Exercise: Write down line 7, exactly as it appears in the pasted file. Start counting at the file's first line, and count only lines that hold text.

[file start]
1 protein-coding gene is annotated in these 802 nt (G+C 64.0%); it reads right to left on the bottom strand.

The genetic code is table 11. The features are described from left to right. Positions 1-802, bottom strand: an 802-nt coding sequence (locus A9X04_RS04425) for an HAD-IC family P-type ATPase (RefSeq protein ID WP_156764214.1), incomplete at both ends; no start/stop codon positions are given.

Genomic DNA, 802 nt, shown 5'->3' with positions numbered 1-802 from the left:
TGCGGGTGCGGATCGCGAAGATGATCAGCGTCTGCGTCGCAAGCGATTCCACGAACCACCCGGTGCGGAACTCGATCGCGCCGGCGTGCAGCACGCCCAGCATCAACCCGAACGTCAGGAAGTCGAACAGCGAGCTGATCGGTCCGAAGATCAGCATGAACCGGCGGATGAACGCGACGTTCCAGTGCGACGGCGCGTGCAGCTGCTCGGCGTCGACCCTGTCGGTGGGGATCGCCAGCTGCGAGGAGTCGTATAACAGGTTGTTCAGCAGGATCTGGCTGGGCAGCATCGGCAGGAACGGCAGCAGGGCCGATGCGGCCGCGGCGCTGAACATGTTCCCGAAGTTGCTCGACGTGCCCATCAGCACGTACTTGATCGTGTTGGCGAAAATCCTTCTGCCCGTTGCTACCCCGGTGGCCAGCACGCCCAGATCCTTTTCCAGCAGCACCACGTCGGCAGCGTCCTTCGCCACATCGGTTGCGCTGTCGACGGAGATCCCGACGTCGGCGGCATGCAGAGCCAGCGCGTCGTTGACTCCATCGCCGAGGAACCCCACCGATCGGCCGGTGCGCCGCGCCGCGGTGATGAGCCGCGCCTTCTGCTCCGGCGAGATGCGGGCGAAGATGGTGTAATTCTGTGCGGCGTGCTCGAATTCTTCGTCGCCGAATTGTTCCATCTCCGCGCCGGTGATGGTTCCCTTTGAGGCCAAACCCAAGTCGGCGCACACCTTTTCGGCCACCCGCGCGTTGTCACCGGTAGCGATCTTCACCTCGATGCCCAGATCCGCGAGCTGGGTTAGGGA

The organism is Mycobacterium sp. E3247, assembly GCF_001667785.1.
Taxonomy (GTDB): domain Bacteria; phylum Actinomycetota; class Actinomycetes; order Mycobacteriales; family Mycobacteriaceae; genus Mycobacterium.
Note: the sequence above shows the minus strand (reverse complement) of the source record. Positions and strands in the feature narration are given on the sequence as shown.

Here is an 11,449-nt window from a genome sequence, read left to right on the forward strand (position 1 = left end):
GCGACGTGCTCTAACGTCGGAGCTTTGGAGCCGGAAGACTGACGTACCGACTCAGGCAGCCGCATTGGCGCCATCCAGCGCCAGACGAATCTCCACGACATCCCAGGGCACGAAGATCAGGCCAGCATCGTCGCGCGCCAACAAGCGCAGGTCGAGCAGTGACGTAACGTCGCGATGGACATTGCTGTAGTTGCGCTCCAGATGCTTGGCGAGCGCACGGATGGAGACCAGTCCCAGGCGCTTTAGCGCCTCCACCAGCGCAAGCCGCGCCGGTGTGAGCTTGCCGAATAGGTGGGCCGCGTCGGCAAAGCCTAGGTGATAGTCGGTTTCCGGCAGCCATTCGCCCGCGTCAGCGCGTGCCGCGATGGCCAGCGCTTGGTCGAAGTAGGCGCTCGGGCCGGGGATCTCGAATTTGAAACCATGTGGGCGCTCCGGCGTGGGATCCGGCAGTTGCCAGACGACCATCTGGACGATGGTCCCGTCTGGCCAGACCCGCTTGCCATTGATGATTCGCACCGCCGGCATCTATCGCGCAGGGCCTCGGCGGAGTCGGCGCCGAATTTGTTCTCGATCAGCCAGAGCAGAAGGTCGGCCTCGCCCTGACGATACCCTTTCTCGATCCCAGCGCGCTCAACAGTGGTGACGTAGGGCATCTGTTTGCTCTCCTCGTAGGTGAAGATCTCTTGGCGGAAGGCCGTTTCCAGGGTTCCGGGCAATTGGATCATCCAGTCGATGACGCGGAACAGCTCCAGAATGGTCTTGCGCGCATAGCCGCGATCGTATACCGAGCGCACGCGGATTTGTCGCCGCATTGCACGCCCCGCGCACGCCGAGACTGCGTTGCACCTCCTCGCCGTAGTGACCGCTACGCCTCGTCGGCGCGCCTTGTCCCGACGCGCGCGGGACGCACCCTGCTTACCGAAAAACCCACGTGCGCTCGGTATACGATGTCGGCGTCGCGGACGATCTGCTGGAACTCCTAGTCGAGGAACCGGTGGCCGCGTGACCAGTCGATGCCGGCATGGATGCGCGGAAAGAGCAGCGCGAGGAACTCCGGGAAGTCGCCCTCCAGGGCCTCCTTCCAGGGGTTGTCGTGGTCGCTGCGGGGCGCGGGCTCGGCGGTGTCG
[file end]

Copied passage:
Note: the sequence above shows the minus strand (reverse complement) of the source record. Positions and strands in the feature narration are given on the sequence as shown.